Jeffrey Ford is one of the best speculative fiction writers out there and The Shadow Year doesn't disappoint. Ford seemed to be channeling Ray Bradbury but the former surpasses the latter (at least in this novel) as he infuses this coming-of-age story with his own unique elements and handles it deftly through sheer skill with the craft. For example, the book never explicitly mentions the era when the story takes place but readers will immediately realize it through Ford's details and descriptions. This is writing at its best, especially the "showing not telling" part. I'm a fan of Ford so I recognize that many scenes are drawn from his novelette "Botch Town" yet The Shadow Year is not simply an expanded story of the former but a solid, separate narrative of its own and in certain ways superior to the novelette. For example, chapters in the book tend to be short and aptly titled, each giving us a snippet of the protagonist's childhood. This made the reading experience comfortable and compelling, a quality I didn't quite perceive in "Botch Town". Ford also handles the other elements quite adeptly whether it's establishing tone of voice, character, language, and plot. The Shadow Year is easily a book that I can recommend to anyone and showcases one of the best ways speculative fiction (whether they're aware of it or not) is utilized.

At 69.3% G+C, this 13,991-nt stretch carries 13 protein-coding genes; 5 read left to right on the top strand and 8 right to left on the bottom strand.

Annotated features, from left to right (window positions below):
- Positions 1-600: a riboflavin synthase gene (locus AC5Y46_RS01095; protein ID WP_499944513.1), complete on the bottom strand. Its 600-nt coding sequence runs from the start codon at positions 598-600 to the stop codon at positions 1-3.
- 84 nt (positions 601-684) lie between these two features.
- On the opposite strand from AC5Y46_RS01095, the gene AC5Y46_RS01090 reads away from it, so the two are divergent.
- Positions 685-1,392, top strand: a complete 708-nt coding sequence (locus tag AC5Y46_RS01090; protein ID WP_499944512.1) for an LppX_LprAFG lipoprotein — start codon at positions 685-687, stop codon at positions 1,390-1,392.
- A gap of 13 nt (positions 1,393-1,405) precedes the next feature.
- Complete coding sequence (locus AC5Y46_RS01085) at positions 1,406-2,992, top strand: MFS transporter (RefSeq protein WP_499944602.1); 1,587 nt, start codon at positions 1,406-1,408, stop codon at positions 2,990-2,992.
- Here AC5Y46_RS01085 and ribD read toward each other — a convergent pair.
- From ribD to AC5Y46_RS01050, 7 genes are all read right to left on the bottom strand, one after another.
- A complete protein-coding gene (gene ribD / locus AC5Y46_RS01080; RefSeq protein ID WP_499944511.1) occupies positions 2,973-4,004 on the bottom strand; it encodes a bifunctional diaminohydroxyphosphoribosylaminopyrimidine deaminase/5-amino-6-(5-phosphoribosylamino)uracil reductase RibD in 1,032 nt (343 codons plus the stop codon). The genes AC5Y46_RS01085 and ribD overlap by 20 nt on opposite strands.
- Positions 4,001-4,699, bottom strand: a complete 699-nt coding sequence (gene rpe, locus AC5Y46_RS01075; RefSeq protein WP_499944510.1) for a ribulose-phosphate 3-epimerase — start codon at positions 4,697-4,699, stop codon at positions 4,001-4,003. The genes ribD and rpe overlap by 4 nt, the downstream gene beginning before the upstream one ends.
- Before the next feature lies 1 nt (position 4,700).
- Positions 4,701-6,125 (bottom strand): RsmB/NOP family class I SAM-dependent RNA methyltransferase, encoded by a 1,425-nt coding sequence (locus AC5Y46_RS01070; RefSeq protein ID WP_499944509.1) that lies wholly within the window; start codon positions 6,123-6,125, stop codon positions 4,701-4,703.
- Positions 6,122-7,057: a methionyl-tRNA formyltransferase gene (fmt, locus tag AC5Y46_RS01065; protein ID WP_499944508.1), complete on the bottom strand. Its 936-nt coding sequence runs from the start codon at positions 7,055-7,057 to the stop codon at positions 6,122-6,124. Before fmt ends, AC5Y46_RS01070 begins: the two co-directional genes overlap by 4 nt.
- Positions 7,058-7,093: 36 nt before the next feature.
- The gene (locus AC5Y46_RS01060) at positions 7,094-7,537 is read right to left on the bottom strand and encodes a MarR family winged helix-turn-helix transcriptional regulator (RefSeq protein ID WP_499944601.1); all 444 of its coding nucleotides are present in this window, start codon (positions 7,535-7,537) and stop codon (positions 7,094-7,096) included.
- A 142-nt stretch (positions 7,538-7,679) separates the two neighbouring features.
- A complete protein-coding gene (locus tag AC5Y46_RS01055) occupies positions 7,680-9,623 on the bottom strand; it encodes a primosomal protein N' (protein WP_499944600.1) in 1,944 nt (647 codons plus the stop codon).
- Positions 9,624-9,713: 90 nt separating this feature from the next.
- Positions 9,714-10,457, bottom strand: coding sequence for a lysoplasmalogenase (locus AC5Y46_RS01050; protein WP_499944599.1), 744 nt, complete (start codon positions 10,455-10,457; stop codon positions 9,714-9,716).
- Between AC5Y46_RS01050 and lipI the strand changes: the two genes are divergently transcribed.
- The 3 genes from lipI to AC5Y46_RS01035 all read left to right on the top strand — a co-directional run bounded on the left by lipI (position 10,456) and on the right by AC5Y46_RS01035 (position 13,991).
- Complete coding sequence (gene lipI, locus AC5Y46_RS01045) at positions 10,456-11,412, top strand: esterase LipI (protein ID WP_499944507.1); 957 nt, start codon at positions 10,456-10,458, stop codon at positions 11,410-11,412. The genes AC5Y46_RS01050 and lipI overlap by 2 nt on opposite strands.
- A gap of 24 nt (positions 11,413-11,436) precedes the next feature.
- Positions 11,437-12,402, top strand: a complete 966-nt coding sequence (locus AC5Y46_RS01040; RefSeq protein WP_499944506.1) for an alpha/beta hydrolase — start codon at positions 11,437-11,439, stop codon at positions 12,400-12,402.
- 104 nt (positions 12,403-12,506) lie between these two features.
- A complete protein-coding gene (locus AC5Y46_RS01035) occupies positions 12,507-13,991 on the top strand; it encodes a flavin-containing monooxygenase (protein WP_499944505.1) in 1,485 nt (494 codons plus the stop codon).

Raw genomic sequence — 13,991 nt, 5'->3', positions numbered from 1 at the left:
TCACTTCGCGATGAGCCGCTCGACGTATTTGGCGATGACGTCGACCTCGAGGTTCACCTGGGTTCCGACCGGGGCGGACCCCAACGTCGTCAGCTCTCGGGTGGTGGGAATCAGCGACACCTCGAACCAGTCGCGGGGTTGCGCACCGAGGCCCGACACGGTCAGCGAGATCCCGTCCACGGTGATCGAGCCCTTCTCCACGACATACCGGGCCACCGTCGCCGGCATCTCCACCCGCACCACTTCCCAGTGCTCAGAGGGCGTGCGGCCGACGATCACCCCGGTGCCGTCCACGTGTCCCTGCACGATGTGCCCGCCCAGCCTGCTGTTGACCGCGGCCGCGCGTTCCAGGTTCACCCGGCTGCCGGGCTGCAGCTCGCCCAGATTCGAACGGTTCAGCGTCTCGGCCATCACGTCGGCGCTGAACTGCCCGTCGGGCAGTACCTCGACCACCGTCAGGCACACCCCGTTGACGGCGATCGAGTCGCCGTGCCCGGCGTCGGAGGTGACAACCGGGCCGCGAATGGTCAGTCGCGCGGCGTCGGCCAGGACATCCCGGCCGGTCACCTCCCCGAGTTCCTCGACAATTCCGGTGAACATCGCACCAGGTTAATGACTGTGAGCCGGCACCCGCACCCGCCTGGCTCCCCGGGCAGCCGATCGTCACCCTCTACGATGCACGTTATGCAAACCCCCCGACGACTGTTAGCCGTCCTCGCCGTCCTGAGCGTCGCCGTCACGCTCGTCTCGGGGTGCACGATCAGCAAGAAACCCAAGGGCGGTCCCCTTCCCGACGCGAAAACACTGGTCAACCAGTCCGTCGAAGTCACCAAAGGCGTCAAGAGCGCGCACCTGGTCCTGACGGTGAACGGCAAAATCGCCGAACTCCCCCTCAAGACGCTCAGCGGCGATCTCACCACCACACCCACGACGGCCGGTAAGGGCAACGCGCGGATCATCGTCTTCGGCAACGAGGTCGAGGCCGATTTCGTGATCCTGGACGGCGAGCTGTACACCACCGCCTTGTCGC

1 - There are better ways to spend your time.
2 - Ho hum books, usually typical of its genre. Probably only recommendable to die-hard fans.
3 - A cut above the rest, usually with one or more elements that sets it apart from the norm.
4 - Highly recommended and is easily a pioneer of the genre.
5 - A classic or it will be.